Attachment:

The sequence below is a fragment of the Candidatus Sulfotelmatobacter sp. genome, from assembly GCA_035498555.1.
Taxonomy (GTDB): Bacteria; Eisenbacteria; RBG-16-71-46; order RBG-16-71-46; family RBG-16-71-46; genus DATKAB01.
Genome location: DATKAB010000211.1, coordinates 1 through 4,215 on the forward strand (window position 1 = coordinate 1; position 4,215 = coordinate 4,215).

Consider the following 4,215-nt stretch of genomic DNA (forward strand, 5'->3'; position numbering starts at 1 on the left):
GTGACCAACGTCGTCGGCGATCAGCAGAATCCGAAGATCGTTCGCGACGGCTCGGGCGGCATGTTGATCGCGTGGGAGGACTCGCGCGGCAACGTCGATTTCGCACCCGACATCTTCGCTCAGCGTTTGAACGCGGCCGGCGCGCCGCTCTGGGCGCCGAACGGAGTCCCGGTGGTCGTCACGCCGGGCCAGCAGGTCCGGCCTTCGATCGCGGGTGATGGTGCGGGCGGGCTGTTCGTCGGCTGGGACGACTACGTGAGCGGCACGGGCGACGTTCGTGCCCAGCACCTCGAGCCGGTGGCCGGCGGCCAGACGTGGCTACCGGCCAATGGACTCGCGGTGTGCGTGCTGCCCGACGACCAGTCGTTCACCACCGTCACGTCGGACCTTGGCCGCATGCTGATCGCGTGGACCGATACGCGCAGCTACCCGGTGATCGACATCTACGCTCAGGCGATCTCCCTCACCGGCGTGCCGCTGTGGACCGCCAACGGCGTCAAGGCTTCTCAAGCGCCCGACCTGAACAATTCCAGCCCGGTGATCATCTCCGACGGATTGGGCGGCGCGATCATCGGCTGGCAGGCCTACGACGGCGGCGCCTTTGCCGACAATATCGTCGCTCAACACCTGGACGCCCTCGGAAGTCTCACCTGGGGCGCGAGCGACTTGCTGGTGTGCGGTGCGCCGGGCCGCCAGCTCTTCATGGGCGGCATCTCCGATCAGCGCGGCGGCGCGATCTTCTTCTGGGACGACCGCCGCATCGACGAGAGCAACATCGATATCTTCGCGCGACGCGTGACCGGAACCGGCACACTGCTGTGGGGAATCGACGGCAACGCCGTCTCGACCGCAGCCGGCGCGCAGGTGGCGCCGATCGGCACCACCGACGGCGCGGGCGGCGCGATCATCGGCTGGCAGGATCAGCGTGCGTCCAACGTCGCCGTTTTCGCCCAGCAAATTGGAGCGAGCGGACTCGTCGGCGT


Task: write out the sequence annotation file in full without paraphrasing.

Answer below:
The sequence below is a fragment of the Candidatus Sulfotelmatobacter sp. genome, from assembly GCA_035498555.1.
Taxonomy (GTDB): Bacteria; Eisenbacteria; RBG-16-71-46; order RBG-16-71-46; family RBG-16-71-46; genus DATKAB01.
Genome location: DATKAB010000211.1, coordinates 1 through 4,215 on the forward strand (window position 1 = coordinate 1; position 4,215 = coordinate 4,215).

Consider the following 4,215-nt stretch of genomic DNA (forward strand, 5'->3'; position numbering starts at 1 on the left):
GTGACCAACGTCGTCGGCGATCAGCAGAATCCGAAGATCGTTCGCGACGGCTCGGGCGGCATGTTGATCGCGTGGGAGGACTCGCGCGGCAACGTCGATTTCGCACCCGACATCTTCGCTCAGCGTTTGAACGCGGCCGGCGCGCCGCTCTGGGCGCCGAACGGAGTCCCGGTGGTCGTCACGCCGGGCCAGCAGGTCCGGCCTTCGATCGCGGGTGATGGTGCGGGCGGGCTGTTCGTCGGCTGGGACGACTACGTGAGCGGCACGGGCGACGTTCGTGCCCAGCACCTCGAGCCGGTGGCCGGCGGCCAGACGTGGCTACCGGCCAATGGACTCGCGGTGTGCGTGCTGCCCGACGACCAGTCGTTCACCACCGTCACGTCGGACCTTGGCCGCATGCTGATCGCGTGGACCGATACGCGCAGCTACCCGGTGATCGACATCTACGCTCAGGCGATCTCCCTCACCGGCGTGCCGCTGTGGACCGCCAACGGCGTCAAGGCTTCTCAAGCGCCCGACCTGAACAATTCCAGCCCGGTGATCATCTCCGACGGATTGGGCGGCGCGATCATCGGCTGGCAGGCCTACGACGGCGGCGCCTTTGCCGACAATATCGTCGCTCAACACCTGGACGCCCTCGGAAGTCTCACCTGGGGCGCGAGCGACTTGCTGGTGTGCGGTGCGCCGGGCCGCCAGCTCTTCATGGGCGGCATCTCCGATCAGCGCGGCGGCGCGATCTTCTTCTGGGACGACCGCCGCATCGACGAGAGCAACATCGATATCTTCGCGCGACGCGTGACCGGAACCGGCACACTGCTGTGGGGAATCGACGGCAACGCCGTCTCGACCGCAGCCGGCGCGCAGGTGGCGCCGATCGGCACCACCGACGGCGCGGGCGGCGCGATCATCGGCTGGCAGGATCAGCGTGCGTCCAACGTCGCCGTTTTCGCCCAGCAAATTGGAGCGAGCGGACTCGTCGGCGT